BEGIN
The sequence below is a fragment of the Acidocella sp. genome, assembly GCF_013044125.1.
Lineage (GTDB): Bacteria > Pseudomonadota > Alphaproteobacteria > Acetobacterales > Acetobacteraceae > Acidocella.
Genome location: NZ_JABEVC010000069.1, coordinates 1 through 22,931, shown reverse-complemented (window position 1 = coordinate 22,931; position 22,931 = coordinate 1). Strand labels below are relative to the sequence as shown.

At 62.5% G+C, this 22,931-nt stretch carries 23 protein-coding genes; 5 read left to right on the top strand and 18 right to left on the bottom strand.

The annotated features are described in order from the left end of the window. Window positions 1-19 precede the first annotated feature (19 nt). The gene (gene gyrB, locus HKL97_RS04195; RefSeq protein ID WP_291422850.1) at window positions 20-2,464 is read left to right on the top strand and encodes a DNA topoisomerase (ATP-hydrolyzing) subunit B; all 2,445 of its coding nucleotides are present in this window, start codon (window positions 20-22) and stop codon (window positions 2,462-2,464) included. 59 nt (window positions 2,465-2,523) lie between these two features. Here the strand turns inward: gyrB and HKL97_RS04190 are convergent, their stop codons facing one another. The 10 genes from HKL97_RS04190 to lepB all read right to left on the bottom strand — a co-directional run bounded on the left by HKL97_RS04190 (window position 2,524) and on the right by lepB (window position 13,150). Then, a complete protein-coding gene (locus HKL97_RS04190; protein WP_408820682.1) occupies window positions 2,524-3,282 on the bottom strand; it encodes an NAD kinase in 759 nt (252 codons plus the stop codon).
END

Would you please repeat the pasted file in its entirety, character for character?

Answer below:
The sequence below is a fragment of the Acidocella sp. genome, assembly GCF_013044125.1.
Lineage (GTDB): Bacteria > Pseudomonadota > Alphaproteobacteria > Acetobacterales > Acetobacteraceae > Acidocella.
Genome location: NZ_JABEVC010000069.1, coordinates 1 through 22,931, shown reverse-complemented (window position 1 = coordinate 22,931; position 22,931 = coordinate 1). Strand labels below are relative to the sequence as shown.

At 62.5% G+C, this 22,931-nt stretch carries 23 protein-coding genes; 5 read left to right on the top strand and 18 right to left on the bottom strand.

The annotated features are described in order from the left end of the window. Window positions 1-19 precede the first annotated feature (19 nt). The gene (gene gyrB, locus HKL97_RS04195; RefSeq protein ID WP_291422850.1) at window positions 20-2,464 is read left to right on the top strand and encodes a DNA topoisomerase (ATP-hydrolyzing) subunit B; all 2,445 of its coding nucleotides are present in this window, start codon (window positions 20-22) and stop codon (window positions 2,462-2,464) included. 59 nt (window positions 2,465-2,523) lie between these two features. Here the strand turns inward: gyrB and HKL97_RS04190 are convergent, their stop codons facing one another. The 10 genes from HKL97_RS04190 to lepB all read right to left on the bottom strand — a co-directional run bounded on the left by HKL97_RS04190 (window position 2,524) and on the right by lepB (window position 13,150). Then, a complete protein-coding gene (locus HKL97_RS04190; protein WP_408820682.1) occupies window positions 2,524-3,282 on the bottom strand; it encodes an NAD kinase in 759 nt (252 codons plus the stop codon).